ClickCare Café

California's Telehealth 2011 Law: Comments and References: 2

Posted by Lawrence Kerr on Tue, Dec 06, 2011 @ 06:54 PM

California Telehealth Law advances the opportunities for care coordination.

Last week, we discussed the vision of the California Telehealth Advancement 2011 Law.

The telehealth law does more.  We will discuss:

  • Do you know what the biggest challenge is for providers using telemedicine?
  • Have you considered why email is so valuable, but what its limitations are?
  • Why is California’s support of store and forward technologies is so important?

There is not enough time, and too much place. Telemedicine, traditionally videoconferencing and monitoring were designed to take care of the too-much-place problem.  But, neither videoconferencing nor monitoring do much about the not-enough-time problem.

Ask any provider about their biggest challenge. Invariably, the answer is not enough time. This is not a new problem, indeed.  Remember the doctor with the fancy car? He bought it because he could enjoy something while he drive from hospital to office, house-call-to-home over and over again.

Care coordination is limited by time. Photo: Huber/U Starke/CorbisStore and Forward telemedicine is the answer to this problem, but has not been pushed by vendors because it is a difficult sell: reimbursement has been offered only for video technologies, with the patient present. That has been described as "Face to Face."

That is why the foresight and vision of of the California Law is so exciting.

First, it is defined in Sec 4. 2290.5:

  1. “Asynchronous store and forward” means the the transmission of a patient’s medical information from an originating site to the health care provider at a distant site without the presence of the patient.

Second, it requires payment to be made for store and forward services:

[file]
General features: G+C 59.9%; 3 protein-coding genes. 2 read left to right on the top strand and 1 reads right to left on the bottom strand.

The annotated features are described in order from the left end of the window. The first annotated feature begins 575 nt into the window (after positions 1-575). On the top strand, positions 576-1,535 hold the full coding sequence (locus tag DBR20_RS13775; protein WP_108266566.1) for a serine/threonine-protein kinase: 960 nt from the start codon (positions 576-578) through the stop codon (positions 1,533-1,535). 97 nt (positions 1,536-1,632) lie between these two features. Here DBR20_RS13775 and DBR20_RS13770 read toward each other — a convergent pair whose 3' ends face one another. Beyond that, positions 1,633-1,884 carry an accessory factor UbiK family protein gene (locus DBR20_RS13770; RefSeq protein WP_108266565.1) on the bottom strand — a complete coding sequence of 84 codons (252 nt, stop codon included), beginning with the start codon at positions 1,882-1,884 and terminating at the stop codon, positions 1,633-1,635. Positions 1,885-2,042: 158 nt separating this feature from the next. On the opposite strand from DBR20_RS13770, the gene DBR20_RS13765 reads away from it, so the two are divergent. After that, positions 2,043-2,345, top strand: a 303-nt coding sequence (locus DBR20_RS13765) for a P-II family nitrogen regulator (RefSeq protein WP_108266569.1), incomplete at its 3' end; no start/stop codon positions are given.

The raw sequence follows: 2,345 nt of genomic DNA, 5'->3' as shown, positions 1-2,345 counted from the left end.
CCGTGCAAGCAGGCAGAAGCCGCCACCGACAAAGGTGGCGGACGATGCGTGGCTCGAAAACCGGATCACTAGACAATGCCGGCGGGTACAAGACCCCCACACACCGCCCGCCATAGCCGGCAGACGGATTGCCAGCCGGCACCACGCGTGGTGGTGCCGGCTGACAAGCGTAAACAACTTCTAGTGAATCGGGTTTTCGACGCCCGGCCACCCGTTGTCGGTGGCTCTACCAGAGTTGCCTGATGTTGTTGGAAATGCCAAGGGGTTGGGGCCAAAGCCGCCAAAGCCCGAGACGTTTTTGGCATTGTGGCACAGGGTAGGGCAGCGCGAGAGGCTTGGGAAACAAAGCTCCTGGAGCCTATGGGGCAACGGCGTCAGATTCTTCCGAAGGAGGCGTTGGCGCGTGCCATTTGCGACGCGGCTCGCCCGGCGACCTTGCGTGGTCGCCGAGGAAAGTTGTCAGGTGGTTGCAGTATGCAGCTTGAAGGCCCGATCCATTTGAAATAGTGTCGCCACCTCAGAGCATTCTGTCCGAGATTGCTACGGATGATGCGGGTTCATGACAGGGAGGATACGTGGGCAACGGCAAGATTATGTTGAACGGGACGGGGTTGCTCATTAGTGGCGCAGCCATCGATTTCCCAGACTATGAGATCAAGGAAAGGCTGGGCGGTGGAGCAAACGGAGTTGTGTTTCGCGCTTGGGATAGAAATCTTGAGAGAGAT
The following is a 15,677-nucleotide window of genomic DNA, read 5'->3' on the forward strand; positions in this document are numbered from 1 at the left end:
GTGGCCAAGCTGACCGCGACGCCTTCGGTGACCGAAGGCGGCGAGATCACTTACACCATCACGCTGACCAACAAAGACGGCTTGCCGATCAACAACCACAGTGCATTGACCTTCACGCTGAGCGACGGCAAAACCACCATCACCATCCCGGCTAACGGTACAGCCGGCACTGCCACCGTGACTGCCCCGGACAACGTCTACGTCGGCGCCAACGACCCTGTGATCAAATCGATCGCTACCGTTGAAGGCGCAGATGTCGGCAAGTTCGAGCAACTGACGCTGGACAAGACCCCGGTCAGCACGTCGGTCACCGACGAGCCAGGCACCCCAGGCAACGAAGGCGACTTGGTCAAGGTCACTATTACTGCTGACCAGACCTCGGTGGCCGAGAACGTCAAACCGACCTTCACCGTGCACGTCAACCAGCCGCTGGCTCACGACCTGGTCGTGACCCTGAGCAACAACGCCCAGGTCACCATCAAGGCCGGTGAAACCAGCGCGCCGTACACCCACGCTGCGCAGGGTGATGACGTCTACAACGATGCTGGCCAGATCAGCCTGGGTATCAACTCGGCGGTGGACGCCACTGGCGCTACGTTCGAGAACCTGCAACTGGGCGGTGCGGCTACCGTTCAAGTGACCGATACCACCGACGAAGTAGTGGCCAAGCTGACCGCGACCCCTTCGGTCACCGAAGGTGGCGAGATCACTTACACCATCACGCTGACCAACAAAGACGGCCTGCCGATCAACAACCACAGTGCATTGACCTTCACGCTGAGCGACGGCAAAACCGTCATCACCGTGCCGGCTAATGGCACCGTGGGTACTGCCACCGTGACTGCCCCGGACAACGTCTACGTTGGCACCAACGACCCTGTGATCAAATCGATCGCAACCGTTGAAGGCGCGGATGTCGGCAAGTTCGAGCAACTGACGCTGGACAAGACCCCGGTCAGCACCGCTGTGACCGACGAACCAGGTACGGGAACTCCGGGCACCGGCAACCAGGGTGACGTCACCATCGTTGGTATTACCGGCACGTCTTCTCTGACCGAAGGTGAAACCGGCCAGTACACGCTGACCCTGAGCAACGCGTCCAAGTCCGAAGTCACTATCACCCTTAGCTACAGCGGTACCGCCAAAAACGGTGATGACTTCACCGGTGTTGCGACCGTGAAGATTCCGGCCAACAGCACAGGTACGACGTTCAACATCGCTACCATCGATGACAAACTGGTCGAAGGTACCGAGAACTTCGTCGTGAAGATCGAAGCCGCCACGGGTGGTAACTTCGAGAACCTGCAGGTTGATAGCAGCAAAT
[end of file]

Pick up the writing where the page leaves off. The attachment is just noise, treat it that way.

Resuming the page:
(c) No healthcare service plan shall require that in-person contact occur between a health care provider and a patient before payment is made for the covered services appropriately provided through telehealth, subject to the terms and conditions of the contract entered into between the enrollee or subscriber and the health care service plan, and between the health care service plan and its participating providers or provider groups.

  1. No healthcare service plan shall limit the type of setting where services are provided for the patient or by the healthcare provider before payment is made for the covered services appropriately provided through telehealth, subject to the terms and conditions of the contract entered into between the enrollee or subscriber and the healthcare service plan, and between the healthcare service plan and its participating providers or provider groups.

 

iClickCare is developed specifically to free the provider to provide the right care at the right time. If it were emergent care, then it has to be now. If it were much more consultative and chronic, the appropriate time for research and management is preferred.

We are inspired by the creativity and the signing of the law. We trust that other states, and CMS itself, will follow soon. Until they do, reimbursement issues are greatly diminished by doing the right thing and sending the data and not the patient. It makes for a happier and more satisfying work day.

The next step is for providers to acknowledge their responsibility to do more than send data, but to discuss and change based on experience, protocol and conversation. That very process is why and EMR/EHR is not a coordinator of care. Artificial intelligence and hopeful advances aside, providers still need to collaborate. This Law makes it easier and more efficient. It is truly an advance in patient care. 

We have put together a concise guide and references to, guess what?, save you time:

Click me

 



Tags: telehealth, collaboration leadership, care coordination, EMR

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